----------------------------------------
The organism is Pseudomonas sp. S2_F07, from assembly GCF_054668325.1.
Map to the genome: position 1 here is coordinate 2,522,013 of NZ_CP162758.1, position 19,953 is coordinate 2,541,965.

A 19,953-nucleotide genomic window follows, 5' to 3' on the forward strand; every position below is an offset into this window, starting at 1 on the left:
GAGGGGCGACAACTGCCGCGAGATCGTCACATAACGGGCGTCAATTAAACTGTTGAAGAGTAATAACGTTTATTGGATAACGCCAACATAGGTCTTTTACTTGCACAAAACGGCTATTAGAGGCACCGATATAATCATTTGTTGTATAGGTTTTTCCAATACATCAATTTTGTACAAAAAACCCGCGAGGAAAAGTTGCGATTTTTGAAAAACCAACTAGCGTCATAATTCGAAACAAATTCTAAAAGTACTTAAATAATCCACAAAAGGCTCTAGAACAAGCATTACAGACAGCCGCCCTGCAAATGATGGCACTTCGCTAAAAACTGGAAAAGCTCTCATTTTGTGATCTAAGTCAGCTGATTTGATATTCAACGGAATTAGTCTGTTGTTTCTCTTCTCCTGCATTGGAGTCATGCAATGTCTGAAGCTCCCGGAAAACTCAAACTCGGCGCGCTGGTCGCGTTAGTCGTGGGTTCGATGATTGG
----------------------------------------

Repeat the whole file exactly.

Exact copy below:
The organism is Pseudomonas sp. S2_F07, from assembly GCF_054668325.1.
Map to the genome: position 1 here is coordinate 2,522,013 of NZ_CP162758.1, position 19,953 is coordinate 2,541,965.

A 19,953-nucleotide genomic window follows, 5' to 3' on the forward strand; every position below is an offset into this window, starting at 1 on the left:
GAGGGGCGACAACTGCCGCGAGATCGTCACATAACGGGCGTCAATTAAACTGTTGAAGAGTAATAACGTTTATTGGATAACGCCAACATAGGTCTTTTACTTGCACAAAACGGCTATTAGAGGCACCGATATAATCATTTGTTGTATAGGTTTTTCCAATACATCAATTTTGTACAAAAAACCCGCGAGGAAAAGTTGCGATTTTTGAAAAACCAACTAGCGTCATAATTCGAAACAAATTCTAAAAGTACTTAAATAATCCACAAAAGGCTCTAGAACAAGCATTACAGACAGCCGCCCTGCAAATGATGGCACTTCGCTAAAAACTGGAAAAGCTCTCATTTTGTGATCTAAGTCAGCTGATTTGATATTCAACGGAATTAGTCTGTTGTTTCTCTTCTCCTGCATTGGAGTCATGCAATGTCTGAAGCTCCCGGAAAACTCAAACTCGGCGCGCTGGTCGCGTTAGTCGTGGGTTCGATGATTGG